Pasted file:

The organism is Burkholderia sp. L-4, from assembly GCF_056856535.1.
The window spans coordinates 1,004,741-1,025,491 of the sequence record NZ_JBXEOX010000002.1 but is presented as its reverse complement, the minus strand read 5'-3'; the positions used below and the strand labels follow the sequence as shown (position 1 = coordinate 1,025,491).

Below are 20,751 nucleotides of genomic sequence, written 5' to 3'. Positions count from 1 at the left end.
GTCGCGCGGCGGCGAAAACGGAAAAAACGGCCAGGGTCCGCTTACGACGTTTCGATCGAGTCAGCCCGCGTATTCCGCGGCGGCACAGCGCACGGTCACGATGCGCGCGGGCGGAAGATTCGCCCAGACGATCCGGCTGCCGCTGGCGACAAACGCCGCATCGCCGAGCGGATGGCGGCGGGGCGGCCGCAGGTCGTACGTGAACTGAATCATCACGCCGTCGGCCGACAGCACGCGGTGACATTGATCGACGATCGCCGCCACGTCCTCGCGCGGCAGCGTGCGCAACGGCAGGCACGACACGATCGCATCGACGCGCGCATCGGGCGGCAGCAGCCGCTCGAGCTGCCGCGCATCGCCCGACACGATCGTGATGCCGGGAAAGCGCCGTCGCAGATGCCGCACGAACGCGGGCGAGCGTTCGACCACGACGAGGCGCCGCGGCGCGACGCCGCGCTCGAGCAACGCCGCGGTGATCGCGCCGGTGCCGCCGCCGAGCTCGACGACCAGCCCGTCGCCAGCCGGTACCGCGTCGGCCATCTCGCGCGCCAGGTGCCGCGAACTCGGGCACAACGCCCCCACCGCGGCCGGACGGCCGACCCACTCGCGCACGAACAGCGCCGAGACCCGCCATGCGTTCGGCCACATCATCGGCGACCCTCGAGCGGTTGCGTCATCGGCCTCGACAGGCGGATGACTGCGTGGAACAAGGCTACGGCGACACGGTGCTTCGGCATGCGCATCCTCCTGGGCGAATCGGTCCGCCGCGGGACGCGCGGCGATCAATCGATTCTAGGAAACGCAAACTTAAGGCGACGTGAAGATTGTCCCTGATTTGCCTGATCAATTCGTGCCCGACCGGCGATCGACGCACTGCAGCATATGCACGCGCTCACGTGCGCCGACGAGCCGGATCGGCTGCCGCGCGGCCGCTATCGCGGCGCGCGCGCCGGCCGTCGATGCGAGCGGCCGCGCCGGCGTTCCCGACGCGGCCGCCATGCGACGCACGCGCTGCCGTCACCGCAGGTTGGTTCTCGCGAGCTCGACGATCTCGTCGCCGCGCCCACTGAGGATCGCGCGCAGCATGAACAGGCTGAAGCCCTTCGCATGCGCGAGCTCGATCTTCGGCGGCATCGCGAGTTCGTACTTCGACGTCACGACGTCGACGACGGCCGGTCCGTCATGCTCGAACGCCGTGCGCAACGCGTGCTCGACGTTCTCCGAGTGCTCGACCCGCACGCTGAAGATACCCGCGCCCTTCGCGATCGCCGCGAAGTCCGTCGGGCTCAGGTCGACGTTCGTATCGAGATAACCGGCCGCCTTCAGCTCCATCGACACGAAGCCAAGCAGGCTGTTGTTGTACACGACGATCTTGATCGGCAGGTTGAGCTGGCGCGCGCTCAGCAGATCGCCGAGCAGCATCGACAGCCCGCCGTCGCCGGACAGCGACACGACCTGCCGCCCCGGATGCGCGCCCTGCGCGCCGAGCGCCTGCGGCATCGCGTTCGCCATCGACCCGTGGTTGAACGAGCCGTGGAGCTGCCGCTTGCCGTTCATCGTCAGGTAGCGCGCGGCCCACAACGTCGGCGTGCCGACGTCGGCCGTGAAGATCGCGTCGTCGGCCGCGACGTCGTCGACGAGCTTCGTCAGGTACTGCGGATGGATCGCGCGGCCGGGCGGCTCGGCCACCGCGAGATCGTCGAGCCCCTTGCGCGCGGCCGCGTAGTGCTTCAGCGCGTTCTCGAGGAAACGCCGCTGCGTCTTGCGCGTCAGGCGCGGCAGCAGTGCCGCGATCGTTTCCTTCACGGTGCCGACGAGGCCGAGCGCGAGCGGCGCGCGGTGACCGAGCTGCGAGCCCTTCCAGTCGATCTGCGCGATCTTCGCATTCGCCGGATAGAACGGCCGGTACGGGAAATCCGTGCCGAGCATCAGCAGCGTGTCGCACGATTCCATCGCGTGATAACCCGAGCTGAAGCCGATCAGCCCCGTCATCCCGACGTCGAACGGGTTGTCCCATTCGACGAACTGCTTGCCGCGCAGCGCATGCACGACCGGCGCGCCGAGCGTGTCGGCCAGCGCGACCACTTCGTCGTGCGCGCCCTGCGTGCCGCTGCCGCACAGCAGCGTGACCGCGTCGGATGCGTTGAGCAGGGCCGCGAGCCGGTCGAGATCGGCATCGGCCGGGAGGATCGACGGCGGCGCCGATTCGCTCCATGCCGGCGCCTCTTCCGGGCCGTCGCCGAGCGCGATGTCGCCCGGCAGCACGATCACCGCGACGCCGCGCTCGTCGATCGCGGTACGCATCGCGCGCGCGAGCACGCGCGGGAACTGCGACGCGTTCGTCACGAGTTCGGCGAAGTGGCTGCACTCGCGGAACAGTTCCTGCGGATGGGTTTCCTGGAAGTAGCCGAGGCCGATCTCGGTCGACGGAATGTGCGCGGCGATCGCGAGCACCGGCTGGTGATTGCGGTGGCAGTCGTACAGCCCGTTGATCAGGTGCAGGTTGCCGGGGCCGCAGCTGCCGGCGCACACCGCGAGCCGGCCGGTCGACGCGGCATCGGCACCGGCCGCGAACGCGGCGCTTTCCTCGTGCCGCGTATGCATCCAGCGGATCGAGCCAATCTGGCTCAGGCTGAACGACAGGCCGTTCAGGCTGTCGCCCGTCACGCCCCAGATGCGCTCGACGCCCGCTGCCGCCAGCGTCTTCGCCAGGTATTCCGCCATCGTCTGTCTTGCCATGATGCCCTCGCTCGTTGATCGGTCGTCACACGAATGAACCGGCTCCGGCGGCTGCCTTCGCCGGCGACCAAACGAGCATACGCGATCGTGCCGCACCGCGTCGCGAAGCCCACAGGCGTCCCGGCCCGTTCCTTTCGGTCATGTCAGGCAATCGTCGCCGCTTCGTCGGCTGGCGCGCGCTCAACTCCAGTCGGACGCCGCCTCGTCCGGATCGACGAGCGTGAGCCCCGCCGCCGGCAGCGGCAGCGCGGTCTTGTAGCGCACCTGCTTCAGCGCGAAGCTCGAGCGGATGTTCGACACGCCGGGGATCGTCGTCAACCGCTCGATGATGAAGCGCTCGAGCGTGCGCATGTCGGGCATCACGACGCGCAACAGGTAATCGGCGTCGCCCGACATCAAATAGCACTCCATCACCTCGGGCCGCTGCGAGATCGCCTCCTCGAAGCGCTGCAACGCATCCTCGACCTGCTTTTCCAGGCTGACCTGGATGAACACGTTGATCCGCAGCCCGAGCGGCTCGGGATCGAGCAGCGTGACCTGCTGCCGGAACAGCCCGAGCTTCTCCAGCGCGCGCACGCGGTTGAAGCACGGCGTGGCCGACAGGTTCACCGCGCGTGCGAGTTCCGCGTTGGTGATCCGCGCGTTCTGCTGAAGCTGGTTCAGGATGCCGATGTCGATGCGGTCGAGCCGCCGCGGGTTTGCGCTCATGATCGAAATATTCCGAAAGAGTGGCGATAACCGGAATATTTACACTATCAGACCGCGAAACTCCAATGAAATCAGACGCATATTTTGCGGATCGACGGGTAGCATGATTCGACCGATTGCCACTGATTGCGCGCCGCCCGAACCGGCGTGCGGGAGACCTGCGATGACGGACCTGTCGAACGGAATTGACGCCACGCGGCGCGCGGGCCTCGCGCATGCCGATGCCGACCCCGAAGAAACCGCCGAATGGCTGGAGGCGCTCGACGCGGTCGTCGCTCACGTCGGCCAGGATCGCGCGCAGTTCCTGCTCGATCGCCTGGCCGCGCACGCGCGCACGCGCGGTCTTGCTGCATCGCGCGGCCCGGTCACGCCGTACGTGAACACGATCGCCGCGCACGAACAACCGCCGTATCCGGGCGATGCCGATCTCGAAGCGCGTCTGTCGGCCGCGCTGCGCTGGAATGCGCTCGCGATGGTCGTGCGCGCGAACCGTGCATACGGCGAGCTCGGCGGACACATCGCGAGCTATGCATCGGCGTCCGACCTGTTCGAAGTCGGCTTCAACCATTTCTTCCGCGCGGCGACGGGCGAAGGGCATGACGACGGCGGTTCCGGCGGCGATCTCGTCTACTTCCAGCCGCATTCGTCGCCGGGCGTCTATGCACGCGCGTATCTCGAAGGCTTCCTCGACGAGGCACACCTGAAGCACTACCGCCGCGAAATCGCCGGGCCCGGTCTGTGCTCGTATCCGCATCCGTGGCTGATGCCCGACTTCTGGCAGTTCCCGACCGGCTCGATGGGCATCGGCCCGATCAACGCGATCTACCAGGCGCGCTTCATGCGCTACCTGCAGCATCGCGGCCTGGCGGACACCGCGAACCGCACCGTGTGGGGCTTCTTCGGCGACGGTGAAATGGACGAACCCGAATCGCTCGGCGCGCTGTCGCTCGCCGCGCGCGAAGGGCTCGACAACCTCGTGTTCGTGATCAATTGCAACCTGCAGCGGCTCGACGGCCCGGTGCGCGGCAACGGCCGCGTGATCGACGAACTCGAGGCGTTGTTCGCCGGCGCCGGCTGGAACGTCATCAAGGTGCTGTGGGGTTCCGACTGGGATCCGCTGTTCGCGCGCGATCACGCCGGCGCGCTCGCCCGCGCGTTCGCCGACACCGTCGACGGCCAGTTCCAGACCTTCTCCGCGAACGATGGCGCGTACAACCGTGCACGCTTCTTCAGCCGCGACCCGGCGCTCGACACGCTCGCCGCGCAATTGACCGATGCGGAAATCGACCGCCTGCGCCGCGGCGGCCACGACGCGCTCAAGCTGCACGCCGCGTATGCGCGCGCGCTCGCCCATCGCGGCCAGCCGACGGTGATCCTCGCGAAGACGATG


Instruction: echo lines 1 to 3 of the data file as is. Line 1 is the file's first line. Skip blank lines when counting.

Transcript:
The organism is Burkholderia sp. L-4, from assembly GCF_056856535.1.
The window spans coordinates 1,004,741-1,025,491 of the sequence record NZ_JBXEOX010000002.1 but is presented as its reverse complement, the minus strand read 5'-3'; the positions used below and the strand labels follow the sequence as shown (position 1 = coordinate 1,025,491).

Below are 20,751 nucleotides of genomic sequence, written 5' to 3'. Positions count from 1 at the left end.